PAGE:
IMG_1469I was glad to encounter the face of Ahed Tamimi on Saturday as I marched for equality in Oakland. Ahed is a 16-year-old Palestinian who has been in prison for over a month for slapping an Israeli solider. Her action came during an overnight raid of her home, shortly after soldiers shot her cousin in the head. Video of the incident can be found all over the internet. Her photographic presence throughout women’s marches internationally affirms that our struggles are indeed linked, and the struggle for freedom, justice and equality is one we must stand together in, for the sake of all women, all men, and indeed, for all humanity.

Below is a brief interview with another woman from the Tamimi clan, Manal Tamimi. This video, subtitled How to be a Palestinian Supermom, illustrates the courage, strength and conviction it takes to engage in resistance as a mother raising children under Occupation.

I am grateful for Palestinian women – activists, freedom fighters, politicians, workers and mothers – who have much to teach us all about the power of resistance, and what it means to be re-sisters.

Hope and Resistance

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Resistance entails being a strong presence in the face of those who would seek to silence or eliminate you.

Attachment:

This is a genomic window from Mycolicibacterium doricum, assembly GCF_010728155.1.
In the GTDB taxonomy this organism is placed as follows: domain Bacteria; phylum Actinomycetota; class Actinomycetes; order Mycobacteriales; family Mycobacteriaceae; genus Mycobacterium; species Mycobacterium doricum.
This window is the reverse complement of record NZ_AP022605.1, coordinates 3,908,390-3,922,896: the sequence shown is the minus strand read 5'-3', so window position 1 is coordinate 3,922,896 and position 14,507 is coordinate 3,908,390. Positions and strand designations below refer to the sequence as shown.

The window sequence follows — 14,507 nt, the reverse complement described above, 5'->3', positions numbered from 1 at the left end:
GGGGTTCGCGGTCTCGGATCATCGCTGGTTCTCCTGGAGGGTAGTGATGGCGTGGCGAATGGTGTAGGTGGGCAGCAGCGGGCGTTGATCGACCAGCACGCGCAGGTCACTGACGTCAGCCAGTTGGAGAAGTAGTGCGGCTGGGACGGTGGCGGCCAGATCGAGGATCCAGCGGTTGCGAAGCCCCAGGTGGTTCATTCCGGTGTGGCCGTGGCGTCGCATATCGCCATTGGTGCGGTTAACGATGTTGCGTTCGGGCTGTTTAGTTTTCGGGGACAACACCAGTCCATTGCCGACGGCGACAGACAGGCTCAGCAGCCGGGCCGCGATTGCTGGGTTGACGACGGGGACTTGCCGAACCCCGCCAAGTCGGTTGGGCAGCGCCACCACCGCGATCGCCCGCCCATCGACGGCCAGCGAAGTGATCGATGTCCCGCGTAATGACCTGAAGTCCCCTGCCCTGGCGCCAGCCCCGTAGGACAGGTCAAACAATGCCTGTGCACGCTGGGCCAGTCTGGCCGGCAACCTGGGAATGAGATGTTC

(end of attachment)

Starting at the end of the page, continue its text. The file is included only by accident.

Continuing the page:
It was during our orientation tele-conference that I first heard the theme. Our Palestinian host and guide invited us to come and witness their over 100-year struggle against oppression and occupation, a struggle for human dignity and freedom. “Come,” he said, “find out why we are still standing, why we are hopeful, in spite of the catastrophe. As we live with apartheid, racism, discrimination and walls, discover why we are still smiling. This is our strength.”

resistanceIt didn’t take long for me to encounter the hope he bragged about. On the very first day, I was awed by the power of resistance I encountered at every turn – individual and communal resistance, structural resistance, physical, mental and emotional resistance – and an overall refusal to accept injustice or inhumanity of any kind. Grass roots networks of resistance abounded, and in journaling my experiences that day, I reflected upon what it means for resistance to be a way of life.

Here again, I encountered a theme that wasn’t new to me – in fact, I’ve spent countless hours reading, researching, writing, teaching, and even preaching about resistance. And yet, the power of resistance took on a whole new dimension as I witnessed a palpable spirit of communal resistance among so many who shared their stories. When I encountered the popular slogan to exist is to resist, I began to understand the depth of meaning of resistance for a people who have endured the attempts of both physical and cultural genocide. I knew I had much to learn about what it means to not just engage in resistance, but to embody resistance at the core of your identity.